tlit' enemas rauku at the Kut#iw, were galled by their carcouch-bo.xrs, while 
a folded rag or tuft of m^ protected the shoulders from sustaining the same 
injury from the musket* Men of other times trill imtuirc, by what magic was 
this army kept together? by what supernatural power was It made to light? 

Nor, was the law at the Point of Vork by any means insignificant. Although 
none hut crippled arms remained and were destroy ed, there was iiot t until altar 
(he capture of Cornwall]*, the (cast possibility of getting any of hers. And 
even when that cvem promised abundant supplies, many months elapsed 
J>efore there could be obtained waggons to take them on to the southern 

Nothing can l>e added to the many narratives extant of the occurrences at 
York Town. 

Heaven smiled with singular propitiousness upon the combined operations 
of the allies, Not a wind appeared to blow, thai did not favour their en- 
ie i prizes ; and the striking coincidences were presented, of one fleet brought 
by a di spate h-hoaf from the West Indies, to arrive at the mouth of the Chesa- 
peake t on the day that Washington's army readied its shores at tin; point of 
communication agreed upon— to wit, ihe head of the Elk ; while another, 
containing all the battering artillery, without which nothing could have been 
effected, leaving the port of New Stork under the eye of a superior fleet, 
directing its course to die souih even as far as Hcrmmta, and evading a vigi- 
lant enemy s in the first instance by misleading pursuit, aud in a second, by 
not arriving until the enemy was rcpulscd T or called off for another purpose; 

Admiral Graves, on learning the sidling of the French fleet from Rhode 
JsIeukI, and the march of Washington for Virginia, msfmuly hastened to in- 
tercept the former at the mouth of the Chesapeake ; but, Dv Crasse Ijad 
arrived before Inm ; and vftcv a fruitless attempt upon a fleet much his superior, 
the British admiral retired to New York, a? well to form a junction with re- 
cnfnrccmcnts expected there, as to cover die transportation of all Din eon's 
disposable Jbrre, for die relief of the British anuy under Cornwall^. 

The topmasts of their fleet rose above the sottlhcru horizon at the momem 
that the British flag sank on the ititrendimeuts of York Town r ro ri^e no more 
au the shores of the union. 

vol- «. f ' 


chaiv The li)ih of October V^a the day distinguished in ihe annals of this country 

XU ' by that memorable event. The hunted lion, mused from bits Jair on ifaa wesi 

^of ihe Catawba, alternately eluded and evaded, or soaded and pursued until 

bfi if^trd liL* panting sides on the shores of the Chesapeake, here finally 

cowered to the American eagle ; but, his expiring effort; were maintained ivith 

a liable, constancy. 

Diving I he prepnnuions, first to meet Philips, then to oppose Curnwallis, 
and finally to aid in the siege of Yurk Town, all itu 1 resources of Virginia had 
been uVvutcd m that ptWj»se : and a* well supplies as re enforcement* col-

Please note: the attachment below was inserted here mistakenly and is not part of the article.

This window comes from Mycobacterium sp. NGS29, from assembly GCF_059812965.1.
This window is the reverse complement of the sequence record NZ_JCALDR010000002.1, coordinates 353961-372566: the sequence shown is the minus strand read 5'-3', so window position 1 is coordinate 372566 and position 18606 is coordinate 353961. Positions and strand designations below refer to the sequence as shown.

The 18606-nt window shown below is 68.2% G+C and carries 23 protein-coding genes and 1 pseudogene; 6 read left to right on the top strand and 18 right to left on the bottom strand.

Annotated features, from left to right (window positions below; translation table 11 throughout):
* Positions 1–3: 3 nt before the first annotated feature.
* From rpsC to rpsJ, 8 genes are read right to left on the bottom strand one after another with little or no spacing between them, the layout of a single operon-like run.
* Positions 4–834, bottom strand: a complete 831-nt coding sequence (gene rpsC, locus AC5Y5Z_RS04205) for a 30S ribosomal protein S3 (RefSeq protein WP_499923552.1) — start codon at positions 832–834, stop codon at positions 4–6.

lected in that state tor the southern army, ^ ere necessarily diverted frmn iheir 
original purpose, and applied and consumed in promoting the interesting ope- 
ra (ions going on at Yolk Town. 

Hmmnv, dtn ihiise Important measures were finally brought to ihe most 
happy issue, die a item ion m" every one was directed to die soul hern army. 
Washington purposed immediately to tfcjKUeh two rhousand men to ihr sup- 
port of Greene; and ili^: French admiral at first cousemed 10 transport or 
convoy thcui, bur finally declared himsejf obliged, in compliance with his in- 
structions to decline it Bui the Pennsylvania line was onc(^ more sir in nmiion 
for its southern destination, and a resprctable brittle of Maryland nnd Dela- 
ware recruits, commanded by General Gist, was nlsu dispatched under simi- 
lar orders. La Fayette was once more arrested in his southern progress. 
Negotiations for peace soon furnished a cause for his repairing to Europe 
o^aiu, to lend to the American cause the aid of his industry and Ecal. Ap- 
prcJiensions were entertained, that Fiance was nol ardent hi her wishes ihr 
peace ; and the iullueuce and intelligence of the maixjujtfj iv was thought, 
would contribute to the support of Urn American negotiation. 

Whilst ihe brigades of Wayne ami Gist proceeded to the south, the French 
tamy, which bad co-operated Willi Washington in the capture of Toruwalli^ 
remained in Virginia ; as welt to cover that state from fttttttt i$pf0* t &* to be 
nl head to Sttjjjkirl tltt souilwru commander in case of necessity. General 
ySWbiBgtOJij in Ihe mean Hme t hastened bark to In* portion before Re&Sr 
York ; and the unumy* after the hluudv. desolating, and u nonsequential expe- 
dition of Arnold againSl his imike state, (Connecikm) remained shut up and 
i pact until the termination of the war* 

Whilst all America hung with brraihiess anxiety over the eveniiid war raging 
iu Virginia, a perilous end painful pari was played by the cmnmawWr of the 
snmhrru department. Willi a handful of men, without aitnlrry, and scarce a 
hope of re-enforcements, he had undiriaken to drive from the country, or pen 
up in Charleston, an enemy whose united numbers trebled his own ; an enemy 


equipped with every thing that could give content ami pfic-ct to mi army, whilst cnai* 
his own was naked, hungry and petiovte«* h is a singular but incontroverti- 
ble fact, that for near two years this army never received one dollar of pay, and 
tin.- great departments of it, without a dollar In the military chest, and thriving 
from the noi'Cli, supplies too inconsiderable to be enumerated, were conducted on